Five Factors to Consider Whilst Selecting a Personal Credit Card

Nowadays many credit card companies offer perks to lure new customers ranging from introductory offers with zero percent interest for transferred balances, Reward Programs offering airline mileage and cash back, and discount programs with select merchants. While these offers may be very enticing, there are five key factors, none of which include perks, which you should consider when choosing a credit card.


One of the primary factors to consider is the number of fees associated with using the card and the totality of all of them if incurred. Companies may charge a variety of fees with the most common ones being annual, closure, over-the-limit and late fees. Because, not all companies charge the same fees and the level of the fees may also differ, it is important to read all of the fine print and details that accompany any credit card offer.

Annual Fee

An annual fee is a membership or participation fee that is charged for possessing a card.

Closure Fee

Some companies also charge a closure fee when an account is closed.

Over-the-Limit Fee

An over the limit fee is assessed when the sum of your purchases and fees exceed the amount of credit you have available for new charges.

Late Fee

Late fees are charged when payments are past the due date. Some companies assess late fees as early as one day after the payment due date. Late payments may also trigger an increase in your annual percentage rate.


The annual percentage rate (APR) is by far one of the most important, if not the most important factor to consider when selecting a credit card. The APR, which is stated as a yearly rate, is the interest rate applied to outstanding balances. Low rates are preferable since this means you will be paying less to use a credit card. One single credit card can apply a different APR for balance transfers, cash advances and purchases.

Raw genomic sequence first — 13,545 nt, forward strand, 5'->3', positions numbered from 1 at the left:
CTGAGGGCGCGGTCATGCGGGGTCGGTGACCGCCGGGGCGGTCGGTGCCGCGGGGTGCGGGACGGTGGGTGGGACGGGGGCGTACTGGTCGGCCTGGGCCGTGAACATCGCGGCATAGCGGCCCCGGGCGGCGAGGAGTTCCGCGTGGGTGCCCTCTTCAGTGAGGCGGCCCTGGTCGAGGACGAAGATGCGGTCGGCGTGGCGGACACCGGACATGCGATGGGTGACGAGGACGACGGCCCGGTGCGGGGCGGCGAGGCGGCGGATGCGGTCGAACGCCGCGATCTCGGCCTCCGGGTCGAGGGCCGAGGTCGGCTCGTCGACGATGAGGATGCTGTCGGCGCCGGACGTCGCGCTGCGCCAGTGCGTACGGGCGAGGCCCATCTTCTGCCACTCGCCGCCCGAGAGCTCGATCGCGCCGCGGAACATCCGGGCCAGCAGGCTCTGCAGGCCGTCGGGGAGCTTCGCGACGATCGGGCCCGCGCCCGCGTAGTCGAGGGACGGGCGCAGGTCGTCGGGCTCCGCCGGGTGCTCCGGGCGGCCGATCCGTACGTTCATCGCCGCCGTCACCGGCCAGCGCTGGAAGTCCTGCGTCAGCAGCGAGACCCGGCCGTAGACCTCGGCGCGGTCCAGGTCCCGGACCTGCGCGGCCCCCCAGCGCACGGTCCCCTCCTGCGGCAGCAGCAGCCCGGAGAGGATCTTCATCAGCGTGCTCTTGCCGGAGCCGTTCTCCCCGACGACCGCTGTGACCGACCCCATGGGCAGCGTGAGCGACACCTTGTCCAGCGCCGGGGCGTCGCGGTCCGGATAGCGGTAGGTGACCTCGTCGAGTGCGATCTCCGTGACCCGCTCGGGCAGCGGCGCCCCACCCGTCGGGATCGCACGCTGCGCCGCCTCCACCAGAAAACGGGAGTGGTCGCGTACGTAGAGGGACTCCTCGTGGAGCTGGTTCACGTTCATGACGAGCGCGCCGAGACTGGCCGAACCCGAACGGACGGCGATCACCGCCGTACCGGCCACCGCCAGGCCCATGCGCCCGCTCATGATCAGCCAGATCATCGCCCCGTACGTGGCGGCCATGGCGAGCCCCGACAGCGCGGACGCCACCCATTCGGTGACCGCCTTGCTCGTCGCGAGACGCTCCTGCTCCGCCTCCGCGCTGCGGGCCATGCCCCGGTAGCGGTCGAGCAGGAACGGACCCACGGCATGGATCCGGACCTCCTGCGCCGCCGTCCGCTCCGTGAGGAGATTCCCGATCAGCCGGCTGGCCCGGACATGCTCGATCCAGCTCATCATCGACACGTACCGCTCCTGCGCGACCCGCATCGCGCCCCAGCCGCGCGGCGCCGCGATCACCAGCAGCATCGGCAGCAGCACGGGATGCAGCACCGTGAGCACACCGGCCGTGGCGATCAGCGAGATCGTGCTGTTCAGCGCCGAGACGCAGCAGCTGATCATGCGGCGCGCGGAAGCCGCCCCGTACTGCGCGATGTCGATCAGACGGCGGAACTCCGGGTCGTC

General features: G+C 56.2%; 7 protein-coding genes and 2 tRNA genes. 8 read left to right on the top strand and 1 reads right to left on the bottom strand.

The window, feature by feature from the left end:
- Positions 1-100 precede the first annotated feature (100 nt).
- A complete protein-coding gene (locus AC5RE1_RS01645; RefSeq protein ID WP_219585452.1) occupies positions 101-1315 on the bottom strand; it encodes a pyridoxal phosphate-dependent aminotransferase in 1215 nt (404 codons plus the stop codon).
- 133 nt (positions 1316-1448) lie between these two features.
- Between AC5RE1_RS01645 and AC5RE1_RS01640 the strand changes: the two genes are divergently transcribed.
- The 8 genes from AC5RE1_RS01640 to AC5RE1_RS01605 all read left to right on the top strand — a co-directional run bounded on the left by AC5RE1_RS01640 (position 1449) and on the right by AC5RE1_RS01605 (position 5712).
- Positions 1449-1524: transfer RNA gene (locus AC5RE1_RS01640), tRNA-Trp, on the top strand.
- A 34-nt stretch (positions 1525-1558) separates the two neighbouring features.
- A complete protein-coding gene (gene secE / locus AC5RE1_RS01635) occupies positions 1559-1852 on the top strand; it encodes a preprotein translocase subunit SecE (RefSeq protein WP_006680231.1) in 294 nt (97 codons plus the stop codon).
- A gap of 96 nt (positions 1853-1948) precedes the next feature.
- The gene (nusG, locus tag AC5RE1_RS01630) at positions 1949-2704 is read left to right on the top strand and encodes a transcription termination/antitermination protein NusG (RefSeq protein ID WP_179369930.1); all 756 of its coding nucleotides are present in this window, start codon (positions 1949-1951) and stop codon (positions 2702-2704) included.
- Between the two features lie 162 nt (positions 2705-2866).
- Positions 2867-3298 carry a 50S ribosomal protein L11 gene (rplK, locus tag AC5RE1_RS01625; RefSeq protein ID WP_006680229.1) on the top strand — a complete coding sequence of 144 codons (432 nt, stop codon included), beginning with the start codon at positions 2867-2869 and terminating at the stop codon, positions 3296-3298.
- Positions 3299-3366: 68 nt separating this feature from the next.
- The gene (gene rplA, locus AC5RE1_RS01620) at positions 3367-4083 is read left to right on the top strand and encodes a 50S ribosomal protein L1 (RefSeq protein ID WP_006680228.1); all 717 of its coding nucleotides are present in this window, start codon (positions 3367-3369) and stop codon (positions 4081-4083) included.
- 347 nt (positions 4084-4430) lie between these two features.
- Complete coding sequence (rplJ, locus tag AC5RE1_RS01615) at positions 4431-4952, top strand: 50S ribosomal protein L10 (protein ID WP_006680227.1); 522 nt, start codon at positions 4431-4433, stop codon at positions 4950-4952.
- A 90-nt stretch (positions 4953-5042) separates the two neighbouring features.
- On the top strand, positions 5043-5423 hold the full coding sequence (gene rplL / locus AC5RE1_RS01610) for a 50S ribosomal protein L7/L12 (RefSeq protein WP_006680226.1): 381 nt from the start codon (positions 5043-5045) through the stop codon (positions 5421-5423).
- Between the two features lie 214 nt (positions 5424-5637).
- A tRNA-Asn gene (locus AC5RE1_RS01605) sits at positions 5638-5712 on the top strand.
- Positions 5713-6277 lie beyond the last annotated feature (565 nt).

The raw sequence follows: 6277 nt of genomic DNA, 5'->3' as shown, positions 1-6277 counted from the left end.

You should also consider the level of credit that is being offered when selecting a credit card. A credit limit is the amount of money that is available for purchases, cash advances, balance transfers, fees and finances Charges.


Another factor to consider when selecting a credit card is whether the card is secured or unsecured. Users of secured credit cards pay a deposit to obtain credit. These offers often appeal to two classes of individuals, those who are very young and are having a difficult time establishing credit and those who have blemishes on their credit reports that prevent them from obtaining unsecured credit. The credit limit for secured credit cards is usually determined by the amount of your deposit.

Unsecured credit cards are by far the most widely held cards and tend to have higher credit limits.


The final factor to consider, the grace period, is the length of time you have to pay your credit card balance in full without accruing interest charges. The ideal card will have a grace period of 25 days or longer. If you carry a balance from month to month you will pay interest regardless of how many days are in a grace period with only new purchases being exempt for 25 days. The grace period is usually not applicable to cash advances and balance transfers.


Perks are not one of the five key factors, but still of great consequence. Many credit card companies offer perks as an incentive to lure new customers and reward loyal ones. Perks may include a Rewards Program that awards you with airline mileage and cash back on your purchases. Some cards also offer discounts at select merchants and credit card registration, which protects you if your card is lost or stolen. Unless you are a frequent user of credit, perks should be the last item you should consider whilst selecting a credit card because the biggest payoffs tend to go to the biggest spenders.